This first-ever digital-only issue of Durham Academy Magazine takes readers on a video tour of the Middle School’s new Arts & World Languages Center. Set to open in a few weeks, this new building marks the completion of the first phase of a multi-year makeover of DA’s Academy Road campus. This expansive space will house the Middle School arts program — visual art, band, chorus, drama and movement — and world languages — Chinese, French, Latin and Spanish — and features the largest special event/performing arts venue on any DA campus.
Three years in the making and just weeks from completion, the new Middle School Arts & World Languages Center marks the first phase in a multi-year makeover planned for Durham Academy’s Academy Road campus.
In July, a group of current students and recent graduates proposed a series of concrete short-term, mid-term and long-term racial equity reforms that Durham Academy could implement to become a more inclusive and fair school community.
Much of the energy that Durham Academy faculty and staff put into making the school’s hybrid mode of instruction possible this year is beyond quantifying (think countless hours spent reworking lesson plans over the summer and on weekends).
John David Spatola trains for ninja competitions nearly every day, either on his backyard obstacle set or at a local gym — and he’s even competed on the nationally televised American Ninja Warrior Junior.
Ginny Robinson hit gold when her master’s degree thesis was published in 2005. Carrier, a collection of her original poetry, was not a chart-topping bestseller, but it gave Robinson an opportunity to read from her book at San Francisco’s renowned City Lights bookstore and she learned a lot about herself after it was published.
When the school went on spring break in early March — and changes that the COVID-19 pandemic would bring were not yet fully apparent — no one knew how long it would be before students and coaches would return to school and resume interscholastic sports.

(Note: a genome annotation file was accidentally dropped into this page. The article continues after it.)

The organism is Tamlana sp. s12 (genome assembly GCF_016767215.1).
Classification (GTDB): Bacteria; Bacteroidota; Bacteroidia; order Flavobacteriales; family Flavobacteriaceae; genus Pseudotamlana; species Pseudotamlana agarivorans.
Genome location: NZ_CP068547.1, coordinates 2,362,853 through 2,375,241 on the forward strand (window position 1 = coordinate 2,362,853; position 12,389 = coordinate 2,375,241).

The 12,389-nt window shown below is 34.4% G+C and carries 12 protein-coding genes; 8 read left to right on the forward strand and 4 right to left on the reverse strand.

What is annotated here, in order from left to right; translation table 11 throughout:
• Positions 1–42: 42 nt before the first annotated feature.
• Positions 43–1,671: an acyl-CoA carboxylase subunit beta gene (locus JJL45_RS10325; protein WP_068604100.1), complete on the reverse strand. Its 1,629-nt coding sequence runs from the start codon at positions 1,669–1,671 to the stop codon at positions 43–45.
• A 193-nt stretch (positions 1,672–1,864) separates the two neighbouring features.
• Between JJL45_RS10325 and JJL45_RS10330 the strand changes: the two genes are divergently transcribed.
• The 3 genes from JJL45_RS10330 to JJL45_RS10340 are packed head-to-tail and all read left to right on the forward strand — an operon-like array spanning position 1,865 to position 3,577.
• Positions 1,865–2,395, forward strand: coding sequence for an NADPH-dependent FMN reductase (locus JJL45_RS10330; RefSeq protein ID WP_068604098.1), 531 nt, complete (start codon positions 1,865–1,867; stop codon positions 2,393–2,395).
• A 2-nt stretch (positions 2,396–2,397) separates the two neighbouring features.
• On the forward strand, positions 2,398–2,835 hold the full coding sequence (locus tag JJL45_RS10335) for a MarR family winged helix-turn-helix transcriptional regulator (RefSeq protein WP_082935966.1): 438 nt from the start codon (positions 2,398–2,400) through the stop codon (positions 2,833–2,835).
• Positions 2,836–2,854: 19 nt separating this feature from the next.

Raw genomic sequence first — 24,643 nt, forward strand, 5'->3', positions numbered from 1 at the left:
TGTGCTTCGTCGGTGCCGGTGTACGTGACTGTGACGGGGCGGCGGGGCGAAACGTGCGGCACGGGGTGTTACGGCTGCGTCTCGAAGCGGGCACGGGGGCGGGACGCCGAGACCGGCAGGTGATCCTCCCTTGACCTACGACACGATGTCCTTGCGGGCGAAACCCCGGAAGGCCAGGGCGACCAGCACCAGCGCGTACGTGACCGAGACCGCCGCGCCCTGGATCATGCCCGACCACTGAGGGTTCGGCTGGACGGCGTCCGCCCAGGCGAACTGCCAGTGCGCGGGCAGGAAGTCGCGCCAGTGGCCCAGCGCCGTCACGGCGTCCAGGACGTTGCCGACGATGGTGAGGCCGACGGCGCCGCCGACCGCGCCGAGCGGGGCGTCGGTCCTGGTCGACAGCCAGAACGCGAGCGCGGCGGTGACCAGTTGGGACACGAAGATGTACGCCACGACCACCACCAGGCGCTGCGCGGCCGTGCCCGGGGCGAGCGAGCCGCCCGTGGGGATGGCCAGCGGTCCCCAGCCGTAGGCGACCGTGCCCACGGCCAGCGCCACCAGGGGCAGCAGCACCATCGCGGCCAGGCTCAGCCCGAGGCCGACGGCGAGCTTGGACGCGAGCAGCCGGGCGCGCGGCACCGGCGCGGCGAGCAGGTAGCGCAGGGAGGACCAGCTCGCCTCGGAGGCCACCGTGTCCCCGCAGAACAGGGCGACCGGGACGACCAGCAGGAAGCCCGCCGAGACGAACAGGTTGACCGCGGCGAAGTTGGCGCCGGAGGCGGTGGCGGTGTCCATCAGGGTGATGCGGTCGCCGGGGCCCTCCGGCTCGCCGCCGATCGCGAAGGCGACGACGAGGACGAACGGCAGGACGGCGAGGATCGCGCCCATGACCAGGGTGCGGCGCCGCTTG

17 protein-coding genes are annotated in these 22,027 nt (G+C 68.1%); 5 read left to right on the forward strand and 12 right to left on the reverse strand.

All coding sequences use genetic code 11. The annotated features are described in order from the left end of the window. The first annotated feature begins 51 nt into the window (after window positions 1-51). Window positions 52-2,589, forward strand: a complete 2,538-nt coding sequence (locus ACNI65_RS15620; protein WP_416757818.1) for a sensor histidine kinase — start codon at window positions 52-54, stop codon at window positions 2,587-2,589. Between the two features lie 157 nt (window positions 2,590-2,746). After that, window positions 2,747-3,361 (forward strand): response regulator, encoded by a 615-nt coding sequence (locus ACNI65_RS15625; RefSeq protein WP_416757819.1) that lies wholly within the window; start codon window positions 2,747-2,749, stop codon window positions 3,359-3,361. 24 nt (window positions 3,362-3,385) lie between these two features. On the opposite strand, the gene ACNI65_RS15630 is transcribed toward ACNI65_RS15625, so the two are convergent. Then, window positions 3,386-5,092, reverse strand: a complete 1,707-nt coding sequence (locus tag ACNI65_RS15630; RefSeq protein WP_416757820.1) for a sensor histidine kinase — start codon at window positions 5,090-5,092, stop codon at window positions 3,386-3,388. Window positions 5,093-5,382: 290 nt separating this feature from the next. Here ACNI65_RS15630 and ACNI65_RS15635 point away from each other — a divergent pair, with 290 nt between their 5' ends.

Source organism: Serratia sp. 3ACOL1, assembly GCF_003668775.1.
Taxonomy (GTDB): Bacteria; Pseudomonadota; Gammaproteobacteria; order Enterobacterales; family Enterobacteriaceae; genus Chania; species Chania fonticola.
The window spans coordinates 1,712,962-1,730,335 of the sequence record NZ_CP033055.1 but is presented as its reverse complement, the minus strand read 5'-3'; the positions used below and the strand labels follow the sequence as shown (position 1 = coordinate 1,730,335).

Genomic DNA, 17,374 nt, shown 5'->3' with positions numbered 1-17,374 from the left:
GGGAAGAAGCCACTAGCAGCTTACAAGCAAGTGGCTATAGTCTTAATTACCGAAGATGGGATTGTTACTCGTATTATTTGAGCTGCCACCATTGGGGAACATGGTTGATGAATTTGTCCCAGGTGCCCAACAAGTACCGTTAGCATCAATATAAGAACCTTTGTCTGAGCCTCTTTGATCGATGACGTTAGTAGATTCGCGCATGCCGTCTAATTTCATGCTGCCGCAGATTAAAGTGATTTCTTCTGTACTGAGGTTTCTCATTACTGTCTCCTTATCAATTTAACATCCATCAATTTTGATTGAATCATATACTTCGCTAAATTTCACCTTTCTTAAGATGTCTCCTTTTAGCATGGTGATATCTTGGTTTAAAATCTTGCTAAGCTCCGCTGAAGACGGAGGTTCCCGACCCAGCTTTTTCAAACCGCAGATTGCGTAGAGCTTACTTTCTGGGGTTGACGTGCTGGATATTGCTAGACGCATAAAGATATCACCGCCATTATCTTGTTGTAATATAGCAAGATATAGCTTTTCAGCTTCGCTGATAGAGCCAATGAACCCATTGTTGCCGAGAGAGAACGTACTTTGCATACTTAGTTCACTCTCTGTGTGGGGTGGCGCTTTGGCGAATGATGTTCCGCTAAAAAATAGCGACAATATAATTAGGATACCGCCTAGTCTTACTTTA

With a school that couldn’t gather en masse for any of its traditional community-building events, Parents Association’s leadership and committee chairs were charged with reinventing their community-building, philanthropic and volunteer engagement efforts from the ground up.
Chris Mason remembers a piece of advice his father gave him: Figure out what you love to do and then find someone to pay you for it.
One of the highlights of fall 2020 was the opportunity to benefit from the wisdom of Julie Lythcott-Haims not just once, but twice!
Speaking from her home in New York City via a virtual meeting of DA Upper School’s History of Durham class in October 2020, Valerie Kennedy ’81 held students in rapt attention as she recalled the challenges and opportunities presented by growing up in Durham and attending DA in a time of change.
“Sitting in that meeting, listening to my friends who are people of color share their pain, I thought, ‘You need to practice what you preach, Harry,’” Thomas recalled. “Just as it shouldn’t be solely my job to fix homophobia on campus, it shouldn’t be faculty of color’s sole job to fix racism on campus. So, after that meeting, I sent a message to some Upper School and Middle School white faculty. I said, ‘I don’t know what we need to do, but we need to do something.’”
Three parent groups have been at the forefront of families’ engagement efforts around diversity, inclusion and racial justice reform at Durham Academy.
DA Hybrid was built to bring as many students “back to school” as possible, as safely as possible, prioritizing the youngest learners first.
If you’ve wondered what the Upper School is like in hybrid mode, here’s a glimpse of how students and teachers have adapted to interact safely on campus.
Science labs, French, language arts, math, PE, band — all the usual subjects (pun intended!) — are happening with COVID-19 precautions in place.
Teachers and students found new ways to explore familiar spaces as grades one through four continue to learn and enjoy their time on campus.
Take a look into our Pre-k and kindergarten classrooms to see how Durham Academy’s youngest students are experiencing school in hybrid mode.
Classrooms looked different than they ever had before, but Lower School Director Carolyn Ronco shows us that DA still has the same sense of community that makes the school so special — with students who collaborate and are full of curiosity and creativity!
School looks a little different this year, but each day is still full of discovery and joy! Kindergarten teacher Lori Hanks offers a look into how the Preschool prioritized safety, fun and learning.